Nicholls State University’s commitment to environmental research and education has reached new heights with the establishment of a dedicated wetland at the Nicholls Farm. As per this news release from the University, this initiative, which is made possible by the generous support of Ducks Unlimited and the Natural Resources Conservation Service(NRCS), aims to conduct research on coastal restoration and other related projects.
The wetland at Nicholls Farm plays a crucial role in the reduction of nutrients that find their way into the Gulf of Mexico. By pumping water from Bayou Folse into the wetland, the plants in this newly created ecosystem act as natural filters, effectively removing nutrients. The water, now free from these pollutants, is then returned to Bayou Folse. This process helps mitigate the impact of nutrient-rich runoff, which is a major issue faced by Bayou Folse due to factors like fertilizer use and home septic systems.
Ducks Unlimited, an organization dedicated to habitat conservation, is thrilled to be a part of this endeavor. Cassidy LeJeune, the Director of Conservation Programs – South Louisiana, expressed their gratitude to the NRCS for allowing Ducks Unlimited to contribute to this vital project. LeJeune also looks forward to future collaborations with Nicholls State University, highlighting the potential for further impactful work in the region.
Situated just three miles south of Nicholls’ campus, the 277-acre Nicholls Farm serves as an exceptional environmental research and education center. Equipped with state-of-the-art facilities such as labs, classrooms, greenhouses, shade houses, and storage barns, the farm also boasts a 7.5-acre pond specifically dedicated to the production of wetland plants. These resources provide an ideal setting for students and faculty to engage in hands-on research and learning experiences.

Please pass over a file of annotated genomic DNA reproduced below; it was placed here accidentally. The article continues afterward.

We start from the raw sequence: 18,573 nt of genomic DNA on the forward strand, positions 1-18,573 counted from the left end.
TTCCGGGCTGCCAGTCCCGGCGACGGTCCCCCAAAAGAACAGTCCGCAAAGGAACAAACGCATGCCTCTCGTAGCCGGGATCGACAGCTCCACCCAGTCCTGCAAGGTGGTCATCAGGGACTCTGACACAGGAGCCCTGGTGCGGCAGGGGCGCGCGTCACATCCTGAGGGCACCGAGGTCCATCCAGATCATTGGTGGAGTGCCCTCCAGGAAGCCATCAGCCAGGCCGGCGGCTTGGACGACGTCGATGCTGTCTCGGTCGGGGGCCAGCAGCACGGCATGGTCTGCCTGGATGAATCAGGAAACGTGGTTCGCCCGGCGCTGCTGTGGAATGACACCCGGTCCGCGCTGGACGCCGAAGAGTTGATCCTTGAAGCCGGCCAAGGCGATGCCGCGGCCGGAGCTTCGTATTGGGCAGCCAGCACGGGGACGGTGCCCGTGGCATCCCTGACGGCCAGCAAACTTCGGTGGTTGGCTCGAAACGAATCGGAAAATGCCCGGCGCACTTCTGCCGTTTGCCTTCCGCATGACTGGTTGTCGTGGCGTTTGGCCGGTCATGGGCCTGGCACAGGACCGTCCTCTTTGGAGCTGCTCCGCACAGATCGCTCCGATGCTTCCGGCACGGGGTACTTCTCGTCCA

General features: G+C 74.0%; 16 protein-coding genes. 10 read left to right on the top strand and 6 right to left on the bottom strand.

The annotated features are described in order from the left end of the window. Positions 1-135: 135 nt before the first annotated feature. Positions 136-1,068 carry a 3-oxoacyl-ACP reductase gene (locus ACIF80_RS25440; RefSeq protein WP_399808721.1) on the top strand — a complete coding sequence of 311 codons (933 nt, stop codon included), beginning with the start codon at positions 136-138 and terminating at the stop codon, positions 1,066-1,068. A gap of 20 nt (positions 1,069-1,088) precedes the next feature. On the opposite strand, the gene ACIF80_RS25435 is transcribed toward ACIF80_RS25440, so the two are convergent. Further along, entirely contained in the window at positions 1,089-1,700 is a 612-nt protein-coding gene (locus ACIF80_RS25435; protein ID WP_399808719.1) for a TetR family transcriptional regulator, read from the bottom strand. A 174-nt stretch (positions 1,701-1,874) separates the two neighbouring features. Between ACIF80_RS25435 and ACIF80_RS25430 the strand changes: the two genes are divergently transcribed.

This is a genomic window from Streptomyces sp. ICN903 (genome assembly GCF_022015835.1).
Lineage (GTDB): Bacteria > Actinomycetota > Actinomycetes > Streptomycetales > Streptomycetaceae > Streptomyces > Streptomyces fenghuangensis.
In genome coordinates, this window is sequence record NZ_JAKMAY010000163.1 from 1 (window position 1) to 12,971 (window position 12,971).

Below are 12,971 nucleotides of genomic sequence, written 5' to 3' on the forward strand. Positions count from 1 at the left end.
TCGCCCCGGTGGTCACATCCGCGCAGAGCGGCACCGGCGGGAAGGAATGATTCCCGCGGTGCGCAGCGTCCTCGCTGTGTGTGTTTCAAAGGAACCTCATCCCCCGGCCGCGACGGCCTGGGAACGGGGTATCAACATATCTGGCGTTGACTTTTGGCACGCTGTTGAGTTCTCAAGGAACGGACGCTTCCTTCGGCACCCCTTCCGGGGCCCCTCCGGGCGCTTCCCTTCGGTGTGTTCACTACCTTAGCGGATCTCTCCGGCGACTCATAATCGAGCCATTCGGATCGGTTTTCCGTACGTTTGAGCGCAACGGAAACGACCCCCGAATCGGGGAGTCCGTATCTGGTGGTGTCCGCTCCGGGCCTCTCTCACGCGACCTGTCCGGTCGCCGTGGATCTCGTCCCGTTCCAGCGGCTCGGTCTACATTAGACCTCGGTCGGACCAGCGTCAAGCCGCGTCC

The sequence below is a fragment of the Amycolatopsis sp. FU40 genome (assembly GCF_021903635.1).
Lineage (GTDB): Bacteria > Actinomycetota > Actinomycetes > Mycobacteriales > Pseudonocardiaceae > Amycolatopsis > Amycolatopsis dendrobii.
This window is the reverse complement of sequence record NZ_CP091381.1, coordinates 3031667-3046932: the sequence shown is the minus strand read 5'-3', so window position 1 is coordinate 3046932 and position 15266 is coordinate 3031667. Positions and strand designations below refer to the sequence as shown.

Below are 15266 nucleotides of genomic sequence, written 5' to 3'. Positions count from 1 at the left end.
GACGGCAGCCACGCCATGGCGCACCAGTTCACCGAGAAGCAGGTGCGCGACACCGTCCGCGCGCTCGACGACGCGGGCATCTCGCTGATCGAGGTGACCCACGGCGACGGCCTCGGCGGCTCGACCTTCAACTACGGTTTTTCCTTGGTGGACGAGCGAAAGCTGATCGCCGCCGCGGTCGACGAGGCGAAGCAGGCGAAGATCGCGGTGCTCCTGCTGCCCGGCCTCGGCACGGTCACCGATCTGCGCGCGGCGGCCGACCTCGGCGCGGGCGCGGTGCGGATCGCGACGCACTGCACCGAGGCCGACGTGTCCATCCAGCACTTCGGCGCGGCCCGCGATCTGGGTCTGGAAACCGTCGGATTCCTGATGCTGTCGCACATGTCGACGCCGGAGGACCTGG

Nicholls biology students and faculty members have already been actively involved in coastal restoration efforts through the farm. They have successfully cultivated and harvested over 35,000 plants, including black mangroves, beach dune grasses, and coastal oak trees. These plants are then replanted along the coast and barrier islands, contributing to the preservation and restoration of these vital ecosystems.
Professor and Head of Biological Sciences, Quenton Fontenot, recognizes the wetland’s significance beyond nutrient removal. He emphasizes that the wetland will serve as a valuable resource for student learning activities and community engagement. By providing multiple opportunities for research and educational initiatives, the wetland at Nicholls Farm becomes a catalyst for fostering environmental stewardship among students and the local community.
The urgency of coastal restoration efforts in Louisiana cannot be overstated. Over the years, the Barataria-Terrebonne basins alone have lost around 600,000 acres of land. Louisiana faces the highest rate of wetland loss in the country, with approximately 80% of the nation’s coastal wetland loss occurring in the state. This alarming trend has led to the conversion of over 2,000 square miles into open water, an area roughly equivalent to the size of Delaware.
To address these challenges and safeguard the coast from future storms, Nicholls is planning to open its Coastal Center. The groundbreaking for this $21 million project is scheduled for the fall of 2023. The Coastal Center, located at the corner of Colonel Drive and Ardoyne Drive on the Nicholls campus, will work in conjunction with the Nicholls Farm. The center will serve as a real-world testing ground for coastal research, ensuring that the knowledge gained can be directly applied to restoration efforts in the region.
Collaboration lies at the heart of the Coastal Center’s mission. Scientists from various organizations, including the Coastal Protection and Restoration Authority, the Water Institute of the Gulf, and Nicholls’ Biological Sciences and Geomatics departments, will have a shared space to collaborate and advance research. By pooling their expertise, these experts aim to repair and rebuild Louisiana’s receding coastline, contributing to the long-term sustainability of the region.
The Nicholls Farm and the upcoming Coastal Center exemplify Nicholls State University’s dedication to becoming a leading center for coastal restoration research in Louisiana. These initiatives highlight the university’s commitment to environmental stewardship and its proactive approach to addressing the pressing challenges facing the coast.
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